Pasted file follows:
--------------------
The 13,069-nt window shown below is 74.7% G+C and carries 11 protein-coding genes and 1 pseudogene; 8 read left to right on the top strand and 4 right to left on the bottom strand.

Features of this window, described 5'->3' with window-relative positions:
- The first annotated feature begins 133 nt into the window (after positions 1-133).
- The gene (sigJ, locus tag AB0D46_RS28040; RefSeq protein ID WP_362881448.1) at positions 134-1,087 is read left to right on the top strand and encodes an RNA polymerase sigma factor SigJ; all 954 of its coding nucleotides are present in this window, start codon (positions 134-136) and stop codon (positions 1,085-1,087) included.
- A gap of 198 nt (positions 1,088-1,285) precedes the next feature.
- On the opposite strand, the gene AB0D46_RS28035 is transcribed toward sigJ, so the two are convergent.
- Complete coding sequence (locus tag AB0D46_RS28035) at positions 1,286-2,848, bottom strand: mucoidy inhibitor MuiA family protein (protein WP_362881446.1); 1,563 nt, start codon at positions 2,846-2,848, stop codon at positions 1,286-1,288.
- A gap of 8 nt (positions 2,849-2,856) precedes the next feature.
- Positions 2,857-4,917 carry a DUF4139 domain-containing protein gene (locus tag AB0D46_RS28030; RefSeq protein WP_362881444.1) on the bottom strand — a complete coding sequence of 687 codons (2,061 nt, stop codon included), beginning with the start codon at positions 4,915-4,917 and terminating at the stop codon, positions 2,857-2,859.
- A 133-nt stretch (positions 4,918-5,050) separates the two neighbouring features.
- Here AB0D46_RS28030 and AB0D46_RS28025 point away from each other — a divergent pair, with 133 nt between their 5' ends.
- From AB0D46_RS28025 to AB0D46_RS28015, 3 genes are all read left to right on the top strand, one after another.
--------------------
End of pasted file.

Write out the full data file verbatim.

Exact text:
The 13,069-nt window shown below is 74.7% G+C and carries 11 protein-coding genes and 1 pseudogene; 8 read left to right on the top strand and 4 right to left on the bottom strand.

Features of this window, described 5'->3' with window-relative positions:
- The first annotated feature begins 133 nt into the window (after positions 1-133).
- The gene (sigJ, locus tag AB0D46_RS28040; RefSeq protein ID WP_362881448.1) at positions 134-1,087 is read left to right on the top strand and encodes an RNA polymerase sigma factor SigJ; all 954 of its coding nucleotides are present in this window, start codon (positions 134-136) and stop codon (positions 1,085-1,087) included.
- A gap of 198 nt (positions 1,088-1,285) precedes the next feature.
- On the opposite strand, the gene AB0D46_RS28035 is transcribed toward sigJ, so the two are convergent.
- Complete coding sequence (locus tag AB0D46_RS28035) at positions 1,286-2,848, bottom strand: mucoidy inhibitor MuiA family protein (protein WP_362881446.1); 1,563 nt, start codon at positions 2,846-2,848, stop codon at positions 1,286-1,288.
- A gap of 8 nt (positions 2,849-2,856) precedes the next feature.
- Positions 2,857-4,917 carry a DUF4139 domain-containing protein gene (locus tag AB0D46_RS28030; RefSeq protein WP_362881444.1) on the bottom strand — a complete coding sequence of 687 codons (2,061 nt, stop codon included), beginning with the start codon at positions 4,915-4,917 and terminating at the stop codon, positions 2,857-2,859.
- A 133-nt stretch (positions 4,918-5,050) separates the two neighbouring features.
- Here AB0D46_RS28030 and AB0D46_RS28025 point away from each other — a divergent pair, with 133 nt between their 5' ends.
- From AB0D46_RS28025 to AB0D46_RS28015, 3 genes are all read left to right on the top strand, one after another.